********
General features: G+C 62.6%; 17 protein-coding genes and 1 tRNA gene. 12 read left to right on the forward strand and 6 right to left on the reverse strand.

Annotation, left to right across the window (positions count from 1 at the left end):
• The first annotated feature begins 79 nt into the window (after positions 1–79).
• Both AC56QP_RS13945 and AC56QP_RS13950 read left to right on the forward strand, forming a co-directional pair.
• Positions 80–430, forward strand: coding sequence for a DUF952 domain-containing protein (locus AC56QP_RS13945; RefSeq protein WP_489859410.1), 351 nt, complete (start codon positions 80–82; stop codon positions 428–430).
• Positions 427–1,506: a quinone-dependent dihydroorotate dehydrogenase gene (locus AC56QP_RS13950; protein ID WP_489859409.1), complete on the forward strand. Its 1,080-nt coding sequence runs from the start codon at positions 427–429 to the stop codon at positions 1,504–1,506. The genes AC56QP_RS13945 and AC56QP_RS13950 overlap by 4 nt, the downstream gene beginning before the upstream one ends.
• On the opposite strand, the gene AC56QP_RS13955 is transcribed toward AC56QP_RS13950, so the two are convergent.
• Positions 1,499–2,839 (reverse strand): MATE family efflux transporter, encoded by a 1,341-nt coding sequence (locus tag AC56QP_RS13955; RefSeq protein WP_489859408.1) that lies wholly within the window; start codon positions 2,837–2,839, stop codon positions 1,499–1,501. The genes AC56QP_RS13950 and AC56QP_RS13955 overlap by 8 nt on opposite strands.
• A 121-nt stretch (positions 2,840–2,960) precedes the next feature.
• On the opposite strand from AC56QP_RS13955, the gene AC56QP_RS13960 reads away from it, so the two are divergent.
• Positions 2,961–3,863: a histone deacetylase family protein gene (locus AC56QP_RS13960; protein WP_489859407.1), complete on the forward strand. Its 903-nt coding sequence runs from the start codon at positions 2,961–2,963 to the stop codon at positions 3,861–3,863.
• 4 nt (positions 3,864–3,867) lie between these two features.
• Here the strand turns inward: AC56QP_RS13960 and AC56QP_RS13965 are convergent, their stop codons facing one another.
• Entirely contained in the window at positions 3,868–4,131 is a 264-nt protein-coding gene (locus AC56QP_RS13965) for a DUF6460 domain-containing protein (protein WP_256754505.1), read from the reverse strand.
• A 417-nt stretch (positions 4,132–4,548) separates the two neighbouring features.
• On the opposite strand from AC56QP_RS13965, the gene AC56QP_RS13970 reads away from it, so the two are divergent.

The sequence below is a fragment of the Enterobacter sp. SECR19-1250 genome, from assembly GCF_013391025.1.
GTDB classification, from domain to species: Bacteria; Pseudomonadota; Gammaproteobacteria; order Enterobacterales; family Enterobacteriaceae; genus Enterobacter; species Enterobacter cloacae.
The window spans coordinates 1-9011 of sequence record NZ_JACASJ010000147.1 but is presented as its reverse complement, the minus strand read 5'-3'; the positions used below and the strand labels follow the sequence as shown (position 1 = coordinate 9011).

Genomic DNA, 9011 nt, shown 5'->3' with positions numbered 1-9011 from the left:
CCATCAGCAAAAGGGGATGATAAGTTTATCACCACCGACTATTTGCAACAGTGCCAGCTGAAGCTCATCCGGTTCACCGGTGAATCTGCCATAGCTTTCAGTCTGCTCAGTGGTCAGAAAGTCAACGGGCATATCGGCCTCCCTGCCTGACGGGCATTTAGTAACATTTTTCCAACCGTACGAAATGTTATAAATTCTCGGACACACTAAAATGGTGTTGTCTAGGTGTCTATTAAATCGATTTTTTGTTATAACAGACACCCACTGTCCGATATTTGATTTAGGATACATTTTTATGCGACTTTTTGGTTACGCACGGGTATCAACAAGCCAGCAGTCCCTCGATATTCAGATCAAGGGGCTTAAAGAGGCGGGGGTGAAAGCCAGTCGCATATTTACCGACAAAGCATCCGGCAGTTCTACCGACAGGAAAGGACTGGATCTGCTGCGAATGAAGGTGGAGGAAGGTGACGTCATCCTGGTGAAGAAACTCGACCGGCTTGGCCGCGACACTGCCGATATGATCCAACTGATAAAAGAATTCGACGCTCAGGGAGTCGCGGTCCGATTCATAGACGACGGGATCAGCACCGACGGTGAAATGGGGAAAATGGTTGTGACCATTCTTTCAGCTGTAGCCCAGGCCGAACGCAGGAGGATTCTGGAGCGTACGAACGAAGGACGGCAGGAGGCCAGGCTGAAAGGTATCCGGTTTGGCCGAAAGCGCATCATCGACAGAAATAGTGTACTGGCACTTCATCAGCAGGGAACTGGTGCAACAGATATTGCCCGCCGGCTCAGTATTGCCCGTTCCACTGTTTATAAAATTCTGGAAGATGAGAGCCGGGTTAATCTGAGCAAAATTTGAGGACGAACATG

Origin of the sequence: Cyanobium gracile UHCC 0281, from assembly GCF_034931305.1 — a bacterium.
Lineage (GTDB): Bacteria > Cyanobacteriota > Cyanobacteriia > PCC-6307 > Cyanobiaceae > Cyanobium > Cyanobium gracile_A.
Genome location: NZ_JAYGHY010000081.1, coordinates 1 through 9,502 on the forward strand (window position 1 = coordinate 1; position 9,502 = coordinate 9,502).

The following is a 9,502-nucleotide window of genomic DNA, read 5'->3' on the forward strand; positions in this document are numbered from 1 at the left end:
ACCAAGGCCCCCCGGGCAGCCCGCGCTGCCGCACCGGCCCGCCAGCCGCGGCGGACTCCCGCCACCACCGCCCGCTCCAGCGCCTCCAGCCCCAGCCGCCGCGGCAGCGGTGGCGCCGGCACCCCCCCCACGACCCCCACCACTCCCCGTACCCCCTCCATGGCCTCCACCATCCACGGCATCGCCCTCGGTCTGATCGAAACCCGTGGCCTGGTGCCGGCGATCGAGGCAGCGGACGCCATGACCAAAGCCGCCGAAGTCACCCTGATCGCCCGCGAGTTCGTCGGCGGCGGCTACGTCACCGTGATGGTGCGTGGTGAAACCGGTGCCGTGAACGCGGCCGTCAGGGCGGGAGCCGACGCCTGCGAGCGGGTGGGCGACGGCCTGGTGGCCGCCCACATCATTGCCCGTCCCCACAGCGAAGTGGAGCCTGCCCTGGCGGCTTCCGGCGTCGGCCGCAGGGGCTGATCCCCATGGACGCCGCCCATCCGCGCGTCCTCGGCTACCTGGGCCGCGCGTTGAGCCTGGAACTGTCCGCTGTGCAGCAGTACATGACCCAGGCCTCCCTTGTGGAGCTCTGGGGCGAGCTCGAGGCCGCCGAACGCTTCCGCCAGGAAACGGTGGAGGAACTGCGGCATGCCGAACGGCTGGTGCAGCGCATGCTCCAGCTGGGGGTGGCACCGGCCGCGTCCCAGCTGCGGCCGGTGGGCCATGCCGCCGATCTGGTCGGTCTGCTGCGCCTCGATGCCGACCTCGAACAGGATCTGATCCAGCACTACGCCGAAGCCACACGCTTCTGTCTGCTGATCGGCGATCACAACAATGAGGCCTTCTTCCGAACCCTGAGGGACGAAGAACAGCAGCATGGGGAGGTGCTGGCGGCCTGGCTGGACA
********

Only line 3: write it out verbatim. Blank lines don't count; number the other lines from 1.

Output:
• The first annotated feature begins 79 nt into the window (after positions 1–79).